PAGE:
Thursday, August 6, 2009

Knowing Your Role

Winning teams are not necessarily full of superstar free agents and five-tool freaks. In fact, some of the best teams, the ones that stick together for several years, thrive because there are players on their roster, spots number twenty-four and twenty-five, who know that they are not there for the limelight. They are there to do one or two things and to do them well.

Take the Yankees eight year run from 1996 to 2003. They won three World Series and lost two more. They built their dynasty from the inside, hitting on a few potential Hall of Famers in Posada, Jeter, Williams, Pettitte, and Rivera. They acquired through free agency several quality players, but nobody who would be considered a superstar outside of Clemens: Martinez, Brosius, O'Neill, Knoblauch, Wells, Cone. Later, they began to stockpile every top free agent, starting with Mussina, Giambi, Brown, etc. However, that lineup can only get a team to the playoffs. Once there, executing flawlessly and eliminating mistakes for five or seven game series wins the title. Specialized role players, like Ramiro Mendoza, Mike Stanton, Luis Sojo, Shane Spencer, Chad Curtis, Joe Girardi, these are the guys that make a difference winning a championship because they know what role they serve on the team.

The one thing that Riggleman has been able to do is establish his player's roles. Many fans feel bad that Willie Harris' is losing playing time since Morgan's acquisition. Willie has always been a team player and has adjusted well to his new role of defensive stopper. Just as a basketball needs a versatile sixth man to provide a spark off the bench, baseball teams need a versatile glove to one or two extra balls a week to take the pressure off the pitchers. Riggleman has even carved out adequate roles for AAAA guys like Anderson Hernandez, Austin Kearns, and Ronnie Belliard. While Dunn and Zimmerman get most of the headlines, most of them warranted, the difference between these 5-4 wins after the All-Star break and those ugly 8-5 losses back in May are the ability of pitchers out of the bullpen to get outs and players fielding their positions.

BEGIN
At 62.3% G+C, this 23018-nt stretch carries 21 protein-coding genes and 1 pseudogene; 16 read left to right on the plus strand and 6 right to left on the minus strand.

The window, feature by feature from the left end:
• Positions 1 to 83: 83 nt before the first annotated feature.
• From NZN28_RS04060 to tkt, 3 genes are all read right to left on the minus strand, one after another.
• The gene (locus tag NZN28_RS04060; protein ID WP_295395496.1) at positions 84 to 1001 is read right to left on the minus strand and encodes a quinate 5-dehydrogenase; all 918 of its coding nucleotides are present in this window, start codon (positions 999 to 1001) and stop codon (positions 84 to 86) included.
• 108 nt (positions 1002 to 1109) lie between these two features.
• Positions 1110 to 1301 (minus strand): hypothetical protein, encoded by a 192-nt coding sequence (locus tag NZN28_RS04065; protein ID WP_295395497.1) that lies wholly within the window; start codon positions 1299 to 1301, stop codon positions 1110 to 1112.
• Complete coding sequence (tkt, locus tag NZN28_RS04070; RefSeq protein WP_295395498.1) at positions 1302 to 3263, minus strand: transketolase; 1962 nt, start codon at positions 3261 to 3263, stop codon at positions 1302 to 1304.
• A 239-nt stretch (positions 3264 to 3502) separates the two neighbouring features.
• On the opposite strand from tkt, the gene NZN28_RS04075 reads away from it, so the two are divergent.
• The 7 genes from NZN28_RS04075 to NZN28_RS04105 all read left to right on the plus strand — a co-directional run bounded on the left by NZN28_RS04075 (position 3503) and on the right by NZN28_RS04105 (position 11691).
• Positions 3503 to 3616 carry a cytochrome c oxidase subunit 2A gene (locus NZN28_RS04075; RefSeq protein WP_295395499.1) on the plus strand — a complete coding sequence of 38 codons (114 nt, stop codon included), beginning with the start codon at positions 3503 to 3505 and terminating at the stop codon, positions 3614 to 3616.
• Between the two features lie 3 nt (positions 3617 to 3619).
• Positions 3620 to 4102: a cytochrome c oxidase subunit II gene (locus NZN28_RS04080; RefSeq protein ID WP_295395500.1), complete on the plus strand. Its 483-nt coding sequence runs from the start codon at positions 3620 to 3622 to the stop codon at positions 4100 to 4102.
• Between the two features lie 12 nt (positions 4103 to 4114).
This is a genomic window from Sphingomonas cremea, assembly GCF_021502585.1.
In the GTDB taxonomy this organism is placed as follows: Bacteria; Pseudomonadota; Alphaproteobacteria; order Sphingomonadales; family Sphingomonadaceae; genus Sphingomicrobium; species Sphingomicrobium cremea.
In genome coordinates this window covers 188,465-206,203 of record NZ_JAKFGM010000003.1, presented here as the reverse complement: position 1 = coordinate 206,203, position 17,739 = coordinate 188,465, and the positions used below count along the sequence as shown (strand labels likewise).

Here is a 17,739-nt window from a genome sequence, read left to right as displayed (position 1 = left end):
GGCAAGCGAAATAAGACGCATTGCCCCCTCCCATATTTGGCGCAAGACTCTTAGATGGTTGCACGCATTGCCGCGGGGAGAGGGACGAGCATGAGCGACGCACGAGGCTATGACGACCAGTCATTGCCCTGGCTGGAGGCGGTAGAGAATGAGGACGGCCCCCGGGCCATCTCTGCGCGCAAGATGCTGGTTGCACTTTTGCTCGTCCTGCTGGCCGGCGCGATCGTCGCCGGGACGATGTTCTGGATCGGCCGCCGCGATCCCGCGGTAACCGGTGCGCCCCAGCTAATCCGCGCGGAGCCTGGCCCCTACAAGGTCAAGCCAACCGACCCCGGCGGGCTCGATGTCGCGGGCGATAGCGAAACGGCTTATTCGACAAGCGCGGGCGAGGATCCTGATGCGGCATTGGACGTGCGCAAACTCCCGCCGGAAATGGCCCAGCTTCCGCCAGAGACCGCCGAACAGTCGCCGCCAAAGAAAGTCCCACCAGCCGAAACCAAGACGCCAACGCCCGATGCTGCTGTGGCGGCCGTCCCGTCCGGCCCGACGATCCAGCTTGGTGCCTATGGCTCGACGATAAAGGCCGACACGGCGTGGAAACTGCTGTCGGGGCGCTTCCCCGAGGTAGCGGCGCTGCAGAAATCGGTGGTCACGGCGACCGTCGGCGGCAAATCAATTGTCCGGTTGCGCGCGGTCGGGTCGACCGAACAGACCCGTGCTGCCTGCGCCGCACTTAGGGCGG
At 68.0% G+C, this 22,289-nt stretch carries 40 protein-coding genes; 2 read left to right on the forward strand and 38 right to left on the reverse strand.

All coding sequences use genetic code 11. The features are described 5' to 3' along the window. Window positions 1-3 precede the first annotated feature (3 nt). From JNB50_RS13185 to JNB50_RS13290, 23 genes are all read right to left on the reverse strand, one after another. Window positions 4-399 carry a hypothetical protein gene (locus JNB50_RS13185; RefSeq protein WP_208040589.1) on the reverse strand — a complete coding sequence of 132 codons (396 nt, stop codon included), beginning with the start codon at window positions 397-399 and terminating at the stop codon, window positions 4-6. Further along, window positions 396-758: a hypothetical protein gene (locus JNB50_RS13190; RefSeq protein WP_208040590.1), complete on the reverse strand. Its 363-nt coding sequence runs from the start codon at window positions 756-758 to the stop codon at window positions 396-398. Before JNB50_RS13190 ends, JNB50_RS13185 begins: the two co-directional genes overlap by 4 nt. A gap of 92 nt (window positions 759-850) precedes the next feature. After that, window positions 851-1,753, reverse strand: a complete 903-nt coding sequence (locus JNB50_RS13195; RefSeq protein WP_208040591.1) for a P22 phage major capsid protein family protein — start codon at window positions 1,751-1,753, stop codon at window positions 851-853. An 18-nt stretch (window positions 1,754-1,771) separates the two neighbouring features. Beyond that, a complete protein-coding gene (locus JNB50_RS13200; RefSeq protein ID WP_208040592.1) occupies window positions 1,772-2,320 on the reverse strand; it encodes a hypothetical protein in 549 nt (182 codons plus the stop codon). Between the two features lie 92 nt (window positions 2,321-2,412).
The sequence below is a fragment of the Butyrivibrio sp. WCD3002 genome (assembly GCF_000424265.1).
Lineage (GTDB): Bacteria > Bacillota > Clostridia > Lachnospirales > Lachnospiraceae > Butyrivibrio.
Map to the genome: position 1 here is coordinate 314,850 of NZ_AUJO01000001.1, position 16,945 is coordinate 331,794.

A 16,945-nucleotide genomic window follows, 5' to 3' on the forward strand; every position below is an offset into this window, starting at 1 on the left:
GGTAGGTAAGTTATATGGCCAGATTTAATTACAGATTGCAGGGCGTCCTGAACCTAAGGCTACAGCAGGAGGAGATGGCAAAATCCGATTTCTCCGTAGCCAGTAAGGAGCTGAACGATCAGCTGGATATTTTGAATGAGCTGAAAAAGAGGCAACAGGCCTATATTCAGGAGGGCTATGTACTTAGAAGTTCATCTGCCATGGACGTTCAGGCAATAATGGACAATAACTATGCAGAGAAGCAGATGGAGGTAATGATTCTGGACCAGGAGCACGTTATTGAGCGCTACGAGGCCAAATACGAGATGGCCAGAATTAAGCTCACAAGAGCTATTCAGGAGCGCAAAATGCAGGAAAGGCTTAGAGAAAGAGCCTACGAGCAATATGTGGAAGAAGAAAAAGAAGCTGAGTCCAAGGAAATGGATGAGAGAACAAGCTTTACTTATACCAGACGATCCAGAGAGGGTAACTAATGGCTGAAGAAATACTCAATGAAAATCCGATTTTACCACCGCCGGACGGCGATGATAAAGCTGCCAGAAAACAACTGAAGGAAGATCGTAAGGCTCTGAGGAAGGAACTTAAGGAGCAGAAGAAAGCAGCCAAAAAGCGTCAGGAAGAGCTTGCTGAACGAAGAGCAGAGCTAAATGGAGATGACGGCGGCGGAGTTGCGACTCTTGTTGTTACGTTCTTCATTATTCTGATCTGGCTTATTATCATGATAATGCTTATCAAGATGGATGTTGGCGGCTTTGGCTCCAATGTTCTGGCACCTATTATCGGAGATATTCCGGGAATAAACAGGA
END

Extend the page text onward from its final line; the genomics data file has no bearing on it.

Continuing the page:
Guys like Willie Harris can still contribute greatly to winning baseball, even on a team as lost as the Nats. Truth be told, judging by his career numbers, if Willie Harris is a team's everyday outfielder, that team probably isn't playoff caliber. But if he can come in and run down a ball in foul territory to which Willingham may not have reached, or get from first to third on a little slap single, those little things will make the difference a couple days a week. Some players, Lastings Milledge, for example, either couldn't or wouldn't execute these.

The Nats have found a few good building blocks in Lannan, Z1 and Z2, and while they are still a few years away from contending, can make strides in 2010 if they are not greedy and bring in the right players this offseason. It is difficult to entice players to come to a franchise as maligned as Washington's, so the front office really needs to shore up their loose ends (manager, GM, etc) by October.

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